Saturday, September 19, 2009

Existentialism of literary characters

A man's life in toto, or a man's œuvre, or even one man's moment provides for his remembered essence. Most lives are spent over many years. These lives are filled with the biological functionings of existence, which are not unique and of particular interest [only] to the biologist defining his subject. The number of accumulated years concerned with eating and sleeping, we can gloss over by ignoring. The existentialist questions of meaningfulness remain. Most lives are spent in quiet, ignominious desperation.

Albert Camus writes of the absurd man. He, a member of the resistance to the germans, when and where a bad moment could lead to extinction of one's life, still smoked many a cigarette in boredom. The boulder Sisyphus pushes up the hill, rolls back down, and Sisyphus pushes it back up again.

Dino Buzzati writes Il deserto dei Tartari, a parable in undefined time and place, of a life wasted in a desert desolation. Where men wait with anticipatory desperation for fictional marauders, for generations. Men unfamiliar with the geography and the adversary. Time continues its progress, youth fades into old age, dreams of significance turn to the tedium of regulation and habit. Life's destiny is monotony. Buzzati puts this in a forgotten, frontier fort; it was his milanese newspaper office.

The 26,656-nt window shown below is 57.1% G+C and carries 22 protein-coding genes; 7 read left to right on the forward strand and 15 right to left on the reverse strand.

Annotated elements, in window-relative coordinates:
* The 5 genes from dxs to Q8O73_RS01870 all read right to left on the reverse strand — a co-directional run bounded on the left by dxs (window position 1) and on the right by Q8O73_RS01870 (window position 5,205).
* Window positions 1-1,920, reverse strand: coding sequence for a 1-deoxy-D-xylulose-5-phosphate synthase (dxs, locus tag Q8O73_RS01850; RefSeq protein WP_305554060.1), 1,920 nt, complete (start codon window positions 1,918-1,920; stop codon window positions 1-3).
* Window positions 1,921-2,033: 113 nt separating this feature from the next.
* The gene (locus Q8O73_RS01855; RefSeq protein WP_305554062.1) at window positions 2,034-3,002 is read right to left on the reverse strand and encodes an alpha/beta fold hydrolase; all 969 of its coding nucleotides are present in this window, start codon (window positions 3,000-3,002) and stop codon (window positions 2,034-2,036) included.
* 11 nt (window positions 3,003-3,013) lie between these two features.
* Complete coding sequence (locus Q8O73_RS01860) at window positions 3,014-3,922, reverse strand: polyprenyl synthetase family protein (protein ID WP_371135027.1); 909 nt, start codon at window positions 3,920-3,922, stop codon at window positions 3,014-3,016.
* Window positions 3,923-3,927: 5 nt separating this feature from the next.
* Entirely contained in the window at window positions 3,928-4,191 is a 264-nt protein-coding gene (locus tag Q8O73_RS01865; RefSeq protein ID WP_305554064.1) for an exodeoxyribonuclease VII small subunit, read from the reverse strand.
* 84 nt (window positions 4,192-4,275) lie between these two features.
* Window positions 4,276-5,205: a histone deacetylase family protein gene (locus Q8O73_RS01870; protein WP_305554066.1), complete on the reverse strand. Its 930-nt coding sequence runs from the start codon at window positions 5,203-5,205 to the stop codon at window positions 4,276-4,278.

Camus and Buzzati are not part of american popular culture. Charles Schulz is, his character Charlie Brown and his troupe are. Charlie Brown is the existential being. He dreams of success, he tries again and again. He is an exemplar of perseverance and fortitude, and many have empathised with that, for they too, strive but do not succeed.

The writer and his creation are not the same, even though, the product is embued with the character of the draftsman. The hero is a fictional construct with a tailored existence. The writer is mired as a plodding actor in a life he cannot control, for he cannot create his own existence.

Now, at least two generations of americans are familiar with Schulz. The suffering Charlie Brown represents the autobiographical anguish Charles Schulz felt. The rich imaginative, play life of the dog, Snoopy exercises the desires of fame, glory and action that he [we] did not experience. Schroeder diligently, and enthralled, at the piano is the artisan in productivity. Schroeder on occasion becomes furious over insulting interruption. Linus is the gentle, inquisitive soul of wonder and belief. The near circle of females are (mostly) cruel, selfish harpies [the girls from the other side of town, Peppermint Patty and Marcie are a comic duo of bumbling humanity].

Recently, Robert Short, a presbyterian minister, died. In the 1960s he evaluated Schulz's universe into a post-war reformed protestant orthodoxy. Since then a generation has passed, and Schulz's religious perspective did not remain static, and Short's onerous and oppressive calvinism is inadequate to satisfy and give justice. A lot of Schulz's work is the art of humor, and as humor it is a set form meant to entertain, and as a perspective on reality--not doctrinaire propaganda. As a finalised creation it becomes, in part, a metaphor for the audience to interpret.

No comments:

Post a Comment